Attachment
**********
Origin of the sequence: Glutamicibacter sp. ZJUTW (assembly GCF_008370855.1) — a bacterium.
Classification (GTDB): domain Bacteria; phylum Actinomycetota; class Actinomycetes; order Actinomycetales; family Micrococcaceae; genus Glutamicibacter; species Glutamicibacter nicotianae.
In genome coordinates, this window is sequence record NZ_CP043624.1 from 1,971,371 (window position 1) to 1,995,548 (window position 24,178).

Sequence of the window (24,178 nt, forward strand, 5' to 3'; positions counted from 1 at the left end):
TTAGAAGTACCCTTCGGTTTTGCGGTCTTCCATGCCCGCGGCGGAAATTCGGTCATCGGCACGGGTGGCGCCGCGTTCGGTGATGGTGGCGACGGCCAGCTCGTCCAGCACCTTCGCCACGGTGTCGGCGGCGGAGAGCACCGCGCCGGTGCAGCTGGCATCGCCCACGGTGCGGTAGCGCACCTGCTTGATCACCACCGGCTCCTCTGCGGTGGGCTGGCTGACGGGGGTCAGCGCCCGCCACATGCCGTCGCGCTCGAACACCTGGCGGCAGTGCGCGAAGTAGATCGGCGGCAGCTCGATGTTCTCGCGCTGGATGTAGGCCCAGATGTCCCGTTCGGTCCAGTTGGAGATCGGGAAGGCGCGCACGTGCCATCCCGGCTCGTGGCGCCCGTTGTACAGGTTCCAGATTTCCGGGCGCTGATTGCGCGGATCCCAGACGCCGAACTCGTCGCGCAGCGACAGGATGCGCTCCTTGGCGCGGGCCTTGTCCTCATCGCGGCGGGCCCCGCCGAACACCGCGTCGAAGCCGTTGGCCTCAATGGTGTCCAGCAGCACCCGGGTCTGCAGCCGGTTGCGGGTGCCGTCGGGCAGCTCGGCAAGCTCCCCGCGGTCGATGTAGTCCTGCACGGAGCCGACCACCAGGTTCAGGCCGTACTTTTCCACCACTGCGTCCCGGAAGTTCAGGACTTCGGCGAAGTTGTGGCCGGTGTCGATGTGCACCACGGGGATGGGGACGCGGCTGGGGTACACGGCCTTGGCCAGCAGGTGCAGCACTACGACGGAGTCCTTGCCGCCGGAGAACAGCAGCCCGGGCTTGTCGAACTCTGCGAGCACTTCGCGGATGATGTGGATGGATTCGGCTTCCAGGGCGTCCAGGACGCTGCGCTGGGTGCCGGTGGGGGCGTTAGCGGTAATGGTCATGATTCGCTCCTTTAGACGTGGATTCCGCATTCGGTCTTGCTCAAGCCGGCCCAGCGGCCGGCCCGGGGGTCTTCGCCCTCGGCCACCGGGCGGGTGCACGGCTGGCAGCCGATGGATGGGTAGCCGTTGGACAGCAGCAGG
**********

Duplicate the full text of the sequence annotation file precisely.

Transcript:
Origin of the sequence: Glutamicibacter sp. ZJUTW (assembly GCF_008370855.1) — a bacterium.
Classification (GTDB): domain Bacteria; phylum Actinomycetota; class Actinomycetes; order Actinomycetales; family Micrococcaceae; genus Glutamicibacter; species Glutamicibacter nicotianae.
In genome coordinates, this window is sequence record NZ_CP043624.1 from 1,971,371 (window position 1) to 1,995,548 (window position 24,178).

Sequence of the window (24,178 nt, forward strand, 5' to 3'; positions counted from 1 at the left end):
TTAGAAGTACCCTTCGGTTTTGCGGTCTTCCATGCCCGCGGCGGAAATTCGGTCATCGGCACGGGTGGCGCCGCGTTCGGTGATGGTGGCGACGGCCAGCTCGTCCAGCACCTTCGCCACGGTGTCGGCGGCGGAGAGCACCGCGCCGGTGCAGCTGGCATCGCCCACGGTGCGGTAGCGCACCTGCTTGATCACCACCGGCTCCTCTGCGGTGGGCTGGCTGACGGGGGTCAGCGCCCGCCACATGCCGTCGCGCTCGAACACCTGGCGGCAGTGCGCGAAGTAGATCGGCGGCAGCTCGATGTTCTCGCGCTGGATGTAGGCCCAGATGTCCCGTTCGGTCCAGTTGGAGATCGGGAAGGCGCGCACGTGCCATCCCGGCTCGTGGCGCCCGTTGTACAGGTTCCAGATTTCCGGGCGCTGATTGCGCGGATCCCAGACGCCGAACTCGTCGCGCAGCGACAGGATGCGCTCCTTGGCGCGGGCCTTGTCCTCATCGCGGCGGGCCCCGCCGAACACCGCGTCGAAGCCGTTGGCCTCAATGGTGTCCAGCAGCACCCGGGTCTGCAGCCGGTTGCGGGTGCCGTCGGGCAGCTCGGCAAGCTCCCCGCGGTCGATGTAGTCCTGCACGGAGCCGACCACCAGGTTCAGGCCGTACTTTTCCACCACTGCGTCCCGGAAGTTCAGGACTTCGGCGAAGTTGTGGCCGGTGTCGATGTGCACCACGGGGATGGGGACGCGGCTGGGGTACACGGCCTTGGCCAGCAGGTGCAGCACTACGACGGAGTCCTTGCCGCCGGAGAACAGCAGCCCGGGCTTGTCGAACTCTGCGAGCACTTCGCGGATGATGTGGATGGATTCGGCTTCCAGGGCGTCCAGGACGCTGCGCTGGGTGCCGGTGGGGGCGTTAGCGGTAATGGTCATGATTCGCTCCTTTAGACGTGGATTCCGCATTCGGTCTTGCTCAAGCCGGCCCAGCGGCCGGCCCGGGGGTCTTCGCCCTCGGCCACCGGGCGGGTGCACGGCTGGCAGCCGATGGATGGGTAGCCGTTGGACAGCAGCAGG